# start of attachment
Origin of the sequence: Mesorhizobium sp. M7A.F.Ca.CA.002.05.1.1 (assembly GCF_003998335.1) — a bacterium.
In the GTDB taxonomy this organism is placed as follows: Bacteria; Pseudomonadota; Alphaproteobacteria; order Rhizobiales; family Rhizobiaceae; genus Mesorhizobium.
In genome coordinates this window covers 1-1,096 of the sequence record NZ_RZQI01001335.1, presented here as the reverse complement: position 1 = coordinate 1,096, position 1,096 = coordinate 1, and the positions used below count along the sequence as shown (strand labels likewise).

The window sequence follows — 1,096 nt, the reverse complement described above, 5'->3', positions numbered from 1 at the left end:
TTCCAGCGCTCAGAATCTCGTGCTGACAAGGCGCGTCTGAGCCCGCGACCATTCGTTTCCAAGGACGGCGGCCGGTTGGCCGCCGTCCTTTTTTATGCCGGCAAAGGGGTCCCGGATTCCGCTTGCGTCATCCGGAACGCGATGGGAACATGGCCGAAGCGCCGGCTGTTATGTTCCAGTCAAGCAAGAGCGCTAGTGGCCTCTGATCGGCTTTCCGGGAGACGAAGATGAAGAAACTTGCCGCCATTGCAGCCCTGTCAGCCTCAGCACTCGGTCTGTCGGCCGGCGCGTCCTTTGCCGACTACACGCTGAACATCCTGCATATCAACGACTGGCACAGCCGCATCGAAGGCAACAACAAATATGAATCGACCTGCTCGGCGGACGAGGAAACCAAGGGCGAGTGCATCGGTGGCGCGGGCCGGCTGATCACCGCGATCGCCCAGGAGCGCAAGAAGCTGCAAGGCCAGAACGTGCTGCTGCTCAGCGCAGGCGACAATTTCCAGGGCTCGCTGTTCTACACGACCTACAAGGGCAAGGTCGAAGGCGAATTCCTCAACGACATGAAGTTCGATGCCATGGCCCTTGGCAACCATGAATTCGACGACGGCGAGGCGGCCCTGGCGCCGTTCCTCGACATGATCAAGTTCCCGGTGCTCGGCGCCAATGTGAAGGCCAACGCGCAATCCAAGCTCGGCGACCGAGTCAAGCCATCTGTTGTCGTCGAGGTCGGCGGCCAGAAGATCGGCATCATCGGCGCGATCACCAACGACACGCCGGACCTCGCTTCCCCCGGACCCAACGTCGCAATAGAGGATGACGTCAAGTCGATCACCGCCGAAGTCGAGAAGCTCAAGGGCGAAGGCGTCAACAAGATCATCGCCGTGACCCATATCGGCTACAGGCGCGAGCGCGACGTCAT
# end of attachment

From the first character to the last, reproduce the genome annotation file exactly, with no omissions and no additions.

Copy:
Origin of the sequence: Mesorhizobium sp. M7A.F.Ca.CA.002.05.1.1 (assembly GCF_003998335.1) — a bacterium.
In the GTDB taxonomy this organism is placed as follows: Bacteria; Pseudomonadota; Alphaproteobacteria; order Rhizobiales; family Rhizobiaceae; genus Mesorhizobium.
In genome coordinates this window covers 1-1,096 of the sequence record NZ_RZQI01001335.1, presented here as the reverse complement: position 1 = coordinate 1,096, position 1,096 = coordinate 1, and the positions used below count along the sequence as shown (strand labels likewise).

The window sequence follows — 1,096 nt, the reverse complement described above, 5'->3', positions numbered from 1 at the left end:
TTCCAGCGCTCAGAATCTCGTGCTGACAAGGCGCGTCTGAGCCCGCGACCATTCGTTTCCAAGGACGGCGGCCGGTTGGCCGCCGTCCTTTTTTATGCCGGCAAAGGGGTCCCGGATTCCGCTTGCGTCATCCGGAACGCGATGGGAACATGGCCGAAGCGCCGGCTGTTATGTTCCAGTCAAGCAAGAGCGCTAGTGGCCTCTGATCGGCTTTCCGGGAGACGAAGATGAAGAAACTTGCCGCCATTGCAGCCCTGTCAGCCTCAGCACTCGGTCTGTCGGCCGGCGCGTCCTTTGCCGACTACACGCTGAACATCCTGCATATCAACGACTGGCACAGCCGCATCGAAGGCAACAACAAATATGAATCGACCTGCTCGGCGGACGAGGAAACCAAGGGCGAGTGCATCGGTGGCGCGGGCCGGCTGATCACCGCGATCGCCCAGGAGCGCAAGAAGCTGCAAGGCCAGAACGTGCTGCTGCTCAGCGCAGGCGACAATTTCCAGGGCTCGCTGTTCTACACGACCTACAAGGGCAAGGTCGAAGGCGAATTCCTCAACGACATGAAGTTCGATGCCATGGCCCTTGGCAACCATGAATTCGACGACGGCGAGGCGGCCCTGGCGCCGTTCCTCGACATGATCAAGTTCCCGGTGCTCGGCGCCAATGTGAAGGCCAACGCGCAATCCAAGCTCGGCGACCGAGTCAAGCCATCTGTTGTCGTCGAGGTCGGCGGCCAGAAGATCGGCATCATCGGCGCGATCACCAACGACACGCCGGACCTCGCTTCCCCCGGACCCAACGTCGCAATAGAGGATGACGTCAAGTCGATCACCGCCGAAGTCGAGAAGCTCAAGGGCGAAGGCGTCAACAAGATCATCGCCGTGACCCATATCGGCTACAGGCGCGAGCGCGACGTCAT